Mars Express observes aurorae on the Red Planet
The aurorae on Mars were discovered in 2004 using the SPICAM ultraviolet and infrared atmospheric spectrometer on board Mars Express. They are a powerful tool with which scientists can investigate the composition and structure of the Red Planet’s atmosphere.
Now Francois Leblanc, from the Service d’Aéronomie, IPSL/CNRS, France and colleagues have announced the results of coordinated observation campaigns using SPICAM, the MARSIS sub-surface sounding radar altimeter’s radar, and the energetic neutral atoms analyser, ASPERA’s electron spectrometer on Mars Express.
They have observed nine new auroral emission events, which have allowed them to make the first crude map of auroral activity on Mars. They see that the aurorae seem to be located near regions where the martian magnetic field is the strongest. MARSIS had previously observed higher-than-expected electrons in similar regions. This suggests, although it does not prove, that the magnetic fields help to create the aurorae.
On Earth, aurorae are more commonly known as the northern and southern lights. They are confined to the polar regions and shine brightly at visible as well as ultraviolet wavelengths. The existence of similar aurorae is well known on the giant planets of the Solar System. They occur wherever a planet’s magnetic field channels electrically charged particles into the atmosphere.
In all of these planets, the magnetic fields are large-scale structures generated deep in the interior of the planet. Mars lacks such a large-scale internal mechanism. Instead, it just generates small pockets of magnetism where areas of rocks in the crust of Mars are themselves magnetic. This results in many magnetic pole-type regions all over Mars.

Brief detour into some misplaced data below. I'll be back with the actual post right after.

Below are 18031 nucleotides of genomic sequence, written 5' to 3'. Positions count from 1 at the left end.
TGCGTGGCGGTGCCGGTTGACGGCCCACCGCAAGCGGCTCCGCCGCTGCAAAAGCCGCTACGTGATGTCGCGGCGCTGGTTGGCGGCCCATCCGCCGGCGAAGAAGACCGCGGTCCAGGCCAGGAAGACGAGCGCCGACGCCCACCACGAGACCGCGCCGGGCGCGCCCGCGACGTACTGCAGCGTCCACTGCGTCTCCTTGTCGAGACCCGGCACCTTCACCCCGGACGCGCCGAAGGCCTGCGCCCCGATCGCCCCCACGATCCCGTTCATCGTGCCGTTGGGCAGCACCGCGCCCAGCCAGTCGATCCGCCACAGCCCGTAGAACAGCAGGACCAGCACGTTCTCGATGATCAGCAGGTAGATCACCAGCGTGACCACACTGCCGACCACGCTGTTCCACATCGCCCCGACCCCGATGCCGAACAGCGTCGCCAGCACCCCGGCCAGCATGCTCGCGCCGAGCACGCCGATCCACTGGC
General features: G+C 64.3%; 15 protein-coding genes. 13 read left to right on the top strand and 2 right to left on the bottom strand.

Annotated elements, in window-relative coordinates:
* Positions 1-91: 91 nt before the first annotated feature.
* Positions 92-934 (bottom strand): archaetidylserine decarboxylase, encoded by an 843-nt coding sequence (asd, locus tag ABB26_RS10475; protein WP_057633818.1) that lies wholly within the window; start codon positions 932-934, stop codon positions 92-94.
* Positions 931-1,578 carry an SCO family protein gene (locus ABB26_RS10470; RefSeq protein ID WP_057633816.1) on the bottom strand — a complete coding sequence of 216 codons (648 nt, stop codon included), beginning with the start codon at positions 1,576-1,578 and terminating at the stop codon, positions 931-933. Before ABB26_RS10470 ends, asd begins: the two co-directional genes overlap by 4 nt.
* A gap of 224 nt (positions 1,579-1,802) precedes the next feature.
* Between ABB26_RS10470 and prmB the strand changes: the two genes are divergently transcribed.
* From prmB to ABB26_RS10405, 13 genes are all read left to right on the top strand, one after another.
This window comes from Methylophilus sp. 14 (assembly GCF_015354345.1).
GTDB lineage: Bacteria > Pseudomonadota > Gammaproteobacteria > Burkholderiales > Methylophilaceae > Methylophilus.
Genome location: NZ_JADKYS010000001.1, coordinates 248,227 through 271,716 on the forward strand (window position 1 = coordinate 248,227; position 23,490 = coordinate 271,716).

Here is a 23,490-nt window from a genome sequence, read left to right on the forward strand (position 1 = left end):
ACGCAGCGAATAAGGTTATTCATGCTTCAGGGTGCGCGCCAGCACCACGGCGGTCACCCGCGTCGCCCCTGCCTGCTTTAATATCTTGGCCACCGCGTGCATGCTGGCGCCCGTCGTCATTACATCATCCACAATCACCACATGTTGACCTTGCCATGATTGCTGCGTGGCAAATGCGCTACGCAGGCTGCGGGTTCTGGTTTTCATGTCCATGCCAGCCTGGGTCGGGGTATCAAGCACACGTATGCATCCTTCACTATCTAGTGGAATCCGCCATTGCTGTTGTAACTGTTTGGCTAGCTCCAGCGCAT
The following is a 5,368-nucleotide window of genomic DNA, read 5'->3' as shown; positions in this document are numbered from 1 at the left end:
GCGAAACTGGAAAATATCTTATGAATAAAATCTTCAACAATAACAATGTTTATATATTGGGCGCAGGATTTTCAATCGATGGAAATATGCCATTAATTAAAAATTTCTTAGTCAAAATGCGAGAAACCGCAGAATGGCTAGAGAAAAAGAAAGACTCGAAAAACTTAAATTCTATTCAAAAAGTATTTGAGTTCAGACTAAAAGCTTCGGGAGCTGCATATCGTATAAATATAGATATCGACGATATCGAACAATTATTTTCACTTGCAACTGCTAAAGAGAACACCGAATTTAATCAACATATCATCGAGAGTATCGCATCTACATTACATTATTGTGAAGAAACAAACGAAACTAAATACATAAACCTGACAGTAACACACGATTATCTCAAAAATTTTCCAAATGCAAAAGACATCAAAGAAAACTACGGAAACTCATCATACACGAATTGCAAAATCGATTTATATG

The aurorae are caused by charged particles, in this case most probably electrons, colliding with molecules in the atmosphere. The electrons almost certainly come from the Sun, which constantly blows out electrically charged particles into space. Known as the solar wind, this constant stream of particles provides the source of electrons to generate the aurorae, as suggested by MARSIS and ASPERA.
But how the electrons are accelerated to sufficiently high energies to spark aurorae on Mars remains a mystery. “It may be that magnetic fields on Mars connect with the solar wind, providing a road for the electrons to travel along,” says Leblanc.
Any future astronauts expecting a spectacular light show, similar to aurorae on Earth, may be in for a disappointment. “We’re not sure whether the aurorae will be bright enough to be observed at visible wavelengths,” says Leblanc.
This is because the molecules responsible for the visible light show on Earth – molecular and atomic oxygen and molecular nitrogen – are not abundant enough in the martian atmosphere. SPICAM is designed to work at ultraviolet wavelengths and cannot see whether visible light is being emitted as well.
Nevertheless, there is plenty of work for the scientists to do. “There's now a large domain of physics that we have to explore in order to understand the aurorae on Mars. Thanks to Mars Express we have a lot of very good measurements to work with,” says Leblanc.
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